Rape and sexual harassment of women are very common in India

Women's rights need to be enforced. Photo by Marilena Benini (Creative Commons)

India – Society, Bollywood & A Box of Matches

Decades later nothing seems to have changed. There is still such a medieval sounding term as ‘Eve teasing’ to describe the abuse of a woman’s rights and too much dirt has been pushed under India’s fine rug. Often even the most sanctified of places – the home – is not safe for India’s women. Homes, like the bus, too have doors and curtains. They can safeguard, but they can also imprison, sabotage. A bottle of acid, a box of matches can do unspeakable damage.

In society’s patriarchal attitudes, our Bollywood films are to blame too – for decades they’ve hashed up misogynist tales where women are mere icing on the cake, where entertainment means the harassment of women, while sex and drama mean a grotesque rape scene played out frame by frame. When our macho filmi heroes rough up and manhandle women, all in the name of love, they are rewarded. What kind of a mixed up message does that send out to repressed males who don’t have much access to women anyway?

So what can change?

It has to be our attitudes toward women, toward men, toward children. Simply put, toward other human beings. And it’s never too early to start. There should be mandatory consciousness raising classes right from playschool and kindergarten.  A belief system takes hold early – we’ve seen that in the madrassas.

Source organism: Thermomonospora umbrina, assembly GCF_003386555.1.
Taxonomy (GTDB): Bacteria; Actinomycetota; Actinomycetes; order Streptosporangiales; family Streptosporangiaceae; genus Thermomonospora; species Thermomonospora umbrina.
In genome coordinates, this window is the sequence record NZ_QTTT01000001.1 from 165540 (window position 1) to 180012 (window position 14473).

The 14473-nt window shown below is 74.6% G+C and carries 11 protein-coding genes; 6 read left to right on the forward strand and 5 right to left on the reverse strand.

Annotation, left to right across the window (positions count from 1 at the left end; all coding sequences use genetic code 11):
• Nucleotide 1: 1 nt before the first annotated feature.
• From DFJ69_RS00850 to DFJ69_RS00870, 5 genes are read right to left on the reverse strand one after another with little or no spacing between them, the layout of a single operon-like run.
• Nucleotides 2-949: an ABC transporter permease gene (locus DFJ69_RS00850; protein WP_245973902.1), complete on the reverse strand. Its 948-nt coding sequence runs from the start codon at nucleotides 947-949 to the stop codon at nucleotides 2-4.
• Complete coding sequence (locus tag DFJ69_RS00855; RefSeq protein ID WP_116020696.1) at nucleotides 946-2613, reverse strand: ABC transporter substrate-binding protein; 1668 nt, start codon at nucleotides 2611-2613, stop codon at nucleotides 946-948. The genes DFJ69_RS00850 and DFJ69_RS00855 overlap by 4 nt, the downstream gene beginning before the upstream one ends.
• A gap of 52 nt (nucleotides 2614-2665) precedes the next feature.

Boys have to be taught from childhood the value of girls not as appendages to themselves – sisters, mothers, girlfriends, wives, daughters   – but rather as individuals and equals with inalienable rights. In school and college and the workplace, there should be classes about equality rights because these are truths people easily and conveniently forget.

When girls and women are not damned by their class, caste or poverty levels, when they can  easily and safely get transport at any time of the day or night, when they can wear what they please,  go wherever they want to,  with whomever they choose to go with, then only can they be claimed as ‘India’s daughters’.


Related Articles:

Atlantic.com: Powerful Pictures Which Say it All

Time.com: Is Rape in India a Result of Sex Selection?

wsj.com/India Realtime – A Rape Map of India


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About Author

Lavina Melwani is a New York-based journalist who writes for several international publications. [email protected] & @lassiwithlavina Sign up for the free newsletter to get your dose of Lassi!

6 Comments

  1. Dilli abhi (bahut) door hai. koson door.